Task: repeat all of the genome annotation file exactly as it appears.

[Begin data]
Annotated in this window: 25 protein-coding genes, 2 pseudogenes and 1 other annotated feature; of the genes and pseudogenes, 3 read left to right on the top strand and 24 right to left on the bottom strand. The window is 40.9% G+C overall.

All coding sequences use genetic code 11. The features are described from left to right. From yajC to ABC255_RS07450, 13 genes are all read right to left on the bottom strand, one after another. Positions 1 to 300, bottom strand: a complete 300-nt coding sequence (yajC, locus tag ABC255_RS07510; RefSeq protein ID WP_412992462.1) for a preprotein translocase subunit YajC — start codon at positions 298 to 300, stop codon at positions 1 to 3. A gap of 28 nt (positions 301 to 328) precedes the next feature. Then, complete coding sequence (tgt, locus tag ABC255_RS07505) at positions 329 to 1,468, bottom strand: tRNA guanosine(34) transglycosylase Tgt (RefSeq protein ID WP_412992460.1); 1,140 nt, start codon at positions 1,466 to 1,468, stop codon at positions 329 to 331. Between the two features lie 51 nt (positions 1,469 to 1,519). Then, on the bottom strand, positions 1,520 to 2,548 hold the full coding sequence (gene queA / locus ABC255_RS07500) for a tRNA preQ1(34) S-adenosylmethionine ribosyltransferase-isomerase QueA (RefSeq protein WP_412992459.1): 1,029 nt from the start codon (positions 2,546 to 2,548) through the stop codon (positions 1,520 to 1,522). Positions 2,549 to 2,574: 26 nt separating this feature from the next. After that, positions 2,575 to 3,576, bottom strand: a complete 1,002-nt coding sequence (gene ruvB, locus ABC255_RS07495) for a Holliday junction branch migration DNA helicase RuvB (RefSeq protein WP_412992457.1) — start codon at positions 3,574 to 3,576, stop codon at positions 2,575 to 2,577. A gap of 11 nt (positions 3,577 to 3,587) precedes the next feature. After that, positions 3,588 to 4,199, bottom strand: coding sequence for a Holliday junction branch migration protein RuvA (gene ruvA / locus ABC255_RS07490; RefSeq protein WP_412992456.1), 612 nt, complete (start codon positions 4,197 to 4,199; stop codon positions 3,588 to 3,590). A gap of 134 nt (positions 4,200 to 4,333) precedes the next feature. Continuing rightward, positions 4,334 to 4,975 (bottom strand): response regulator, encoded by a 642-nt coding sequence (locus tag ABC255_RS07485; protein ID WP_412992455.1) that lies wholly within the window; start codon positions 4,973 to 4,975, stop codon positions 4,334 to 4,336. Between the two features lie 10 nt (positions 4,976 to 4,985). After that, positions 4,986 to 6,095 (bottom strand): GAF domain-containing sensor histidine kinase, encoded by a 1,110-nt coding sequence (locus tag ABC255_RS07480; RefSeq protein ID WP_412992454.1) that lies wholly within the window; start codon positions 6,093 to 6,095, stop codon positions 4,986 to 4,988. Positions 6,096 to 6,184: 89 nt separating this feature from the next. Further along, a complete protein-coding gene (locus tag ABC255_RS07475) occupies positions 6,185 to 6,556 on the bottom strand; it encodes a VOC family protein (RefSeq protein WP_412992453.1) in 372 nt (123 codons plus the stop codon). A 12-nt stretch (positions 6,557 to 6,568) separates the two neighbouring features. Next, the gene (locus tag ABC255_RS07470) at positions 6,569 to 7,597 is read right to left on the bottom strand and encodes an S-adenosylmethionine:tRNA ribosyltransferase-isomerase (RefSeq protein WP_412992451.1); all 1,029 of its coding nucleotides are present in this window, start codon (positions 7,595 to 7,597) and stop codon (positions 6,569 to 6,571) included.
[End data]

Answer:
Annotated in this window: 25 protein-coding genes, 2 pseudogenes and 1 other annotated feature; of the genes and pseudogenes, 3 read left to right on the top strand and 24 right to left on the bottom strand. The window is 40.9% G+C overall.

All coding sequences use genetic code 11. The features are described from left to right. From yajC to ABC255_RS07450, 13 genes are all read right to left on the bottom strand, one after another. Positions 1 to 300, bottom strand: a complete 300-nt coding sequence (yajC, locus tag ABC255_RS07510; RefSeq protein ID WP_412992462.1) for a preprotein translocase subunit YajC — start codon at positions 298 to 300, stop codon at positions 1 to 3. A gap of 28 nt (positions 301 to 328) precedes the next feature. Then, complete coding sequence (tgt, locus tag ABC255_RS07505) at positions 329 to 1,468, bottom strand: tRNA guanosine(34) transglycosylase Tgt (RefSeq protein ID WP_412992460.1); 1,140 nt, start codon at positions 1,466 to 1,468, stop codon at positions 329 to 331. Between the two features lie 51 nt (positions 1,469 to 1,519). Then, on the bottom strand, positions 1,520 to 2,548 hold the full coding sequence (gene queA / locus ABC255_RS07500) for a tRNA preQ1(34) S-adenosylmethionine ribosyltransferase-isomerase QueA (RefSeq protein WP_412992459.1): 1,029 nt from the start codon (positions 2,546 to 2,548) through the stop codon (positions 1,520 to 1,522). Positions 2,549 to 2,574: 26 nt separating this feature from the next. After that, positions 2,575 to 3,576, bottom strand: a complete 1,002-nt coding sequence (gene ruvB, locus ABC255_RS07495) for a Holliday junction branch migration DNA helicase RuvB (RefSeq protein WP_412992457.1) — start codon at positions 3,574 to 3,576, stop codon at positions 2,575 to 2,577. A gap of 11 nt (positions 3,577 to 3,587) precedes the next feature. After that, positions 3,588 to 4,199, bottom strand: coding sequence for a Holliday junction branch migration protein RuvA (gene ruvA / locus ABC255_RS07490; RefSeq protein WP_412992456.1), 612 nt, complete (start codon positions 4,197 to 4,199; stop codon positions 3,588 to 3,590). A gap of 134 nt (positions 4,200 to 4,333) precedes the next feature. Continuing rightward, positions 4,334 to 4,975 (bottom strand): response regulator, encoded by a 642-nt coding sequence (locus tag ABC255_RS07485; protein ID WP_412992455.1) that lies wholly within the window; start codon positions 4,973 to 4,975, stop codon positions 4,334 to 4,336. Between the two features lie 10 nt (positions 4,976 to 4,985). After that, positions 4,986 to 6,095 (bottom strand): GAF domain-containing sensor histidine kinase, encoded by a 1,110-nt coding sequence (locus tag ABC255_RS07480; RefSeq protein ID WP_412992454.1) that lies wholly within the window; start codon positions 6,093 to 6,095, stop codon positions 4,986 to 4,988. Positions 6,096 to 6,184: 89 nt separating this feature from the next. Further along, a complete protein-coding gene (locus tag ABC255_RS07475) occupies positions 6,185 to 6,556 on the bottom strand; it encodes a VOC family protein (RefSeq protein WP_412992453.1) in 372 nt (123 codons plus the stop codon). A 12-nt stretch (positions 6,557 to 6,568) separates the two neighbouring features. Next, the gene (locus tag ABC255_RS07470) at positions 6,569 to 7,597 is read right to left on the bottom strand and encodes an S-adenosylmethionine:tRNA ribosyltransferase-isomerase (RefSeq protein WP_412992451.1); all 1,029 of its coding nucleotides are present in this window, start codon (positions 7,595 to 7,597) and stop codon (positions 6,569 to 6,571) included.